Transformational Alignment in the CVSL
Thursday, September 19, 2019 | Terri McDonald
Aligned? Not so Much
The historical divide between CV physicians and hospitals/health systems is still alive and well in most programs despite contemporary trends in employment and contracted “alignment” models. We encounter it nearly every day and we often reside in one of two “camps” – the physician camp or the hospital/system camp. We can see how distrust, whether subtle or intense, can influence parallel decision-making processes and leadership structures. Differences are often years, or even decades old – management, infrastructure, compensation, call coverage or all of the above. Although it’s unintentional, this divided culture may cause our work to be more about our needs and managing margins, and less about our patients.
Aside from the obvious internal drivers for alignment – patient experience, cost and efficiency, to name just a few – external pressures are growing and creating a shift towards an aligned, patient-centric care model within the cardiovascular service line (CVSL). For example, alternative payment models (APMs) driven by value-based objectives are present and growing. Along with orthopedics, CV care is a target rich environment for APMs for the Department of Health and Human Services, private payers, and more recently large employers. The degree to which markets are pressured may vary geographically, but I hope there are no CV providers out there who believe physician-hospital/system alignment will not be a dominant priority in their near future. The degree to which we can manage the impact of this shift in our programs lies within our ability to work as a team with a shared, clearly articulated vision.
Bridging the Divide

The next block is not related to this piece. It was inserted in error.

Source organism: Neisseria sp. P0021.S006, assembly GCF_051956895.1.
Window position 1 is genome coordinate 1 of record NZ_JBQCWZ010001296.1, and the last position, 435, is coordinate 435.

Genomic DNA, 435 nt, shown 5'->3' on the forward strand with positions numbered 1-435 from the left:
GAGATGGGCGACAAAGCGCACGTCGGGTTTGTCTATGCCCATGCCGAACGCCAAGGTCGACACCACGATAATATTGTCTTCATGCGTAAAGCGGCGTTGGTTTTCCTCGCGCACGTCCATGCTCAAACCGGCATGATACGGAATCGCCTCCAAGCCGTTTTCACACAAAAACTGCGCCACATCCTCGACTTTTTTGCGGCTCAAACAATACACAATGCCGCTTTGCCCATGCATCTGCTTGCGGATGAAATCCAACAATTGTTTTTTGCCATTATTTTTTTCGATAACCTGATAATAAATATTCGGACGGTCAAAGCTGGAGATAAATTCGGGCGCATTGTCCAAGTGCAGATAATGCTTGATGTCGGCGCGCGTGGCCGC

So how do we get there from here? We can start by putting our differences behind us, or at least tabling them for discussion and resolution. This will require innovation and collaborative decision-making beginning at the leadership level. CV physicians must have meaningful leadership roles in strategic planning and decision-making from the executive level down through each frontline committee and work group. In order to be effective, system-level and hospital-level operational leaders must work with CV physicians in a dyad leadership model to operationalize and manage strategic priorities.
Co-Management Models Can Provide Transformational Alignment
Co-management agreements with a dyad leadership model can be highly effective in aligning our goals with patient-centric care and excellent outcomes. Typically designed with an overall governance structure that supports subspecialty physician-led councils (see Figure 1), this model promotes, supports and finances collaborative work. More importantly, it places us all on the same team to set and achieve meaningful goals designed to resolve issues, improve care, provide value and stay ahead of market pressures. This work begins with goals, or metrics, that are “low-hanging fruit,” and over time advances to strategies that support a highly functioning, fully integrated CVSL. Whether through a co-management or other model, I believe transformational leadership alignment within the CVSL is our next great opportunity in caring for the CV population, and to promote a return of joy for our work.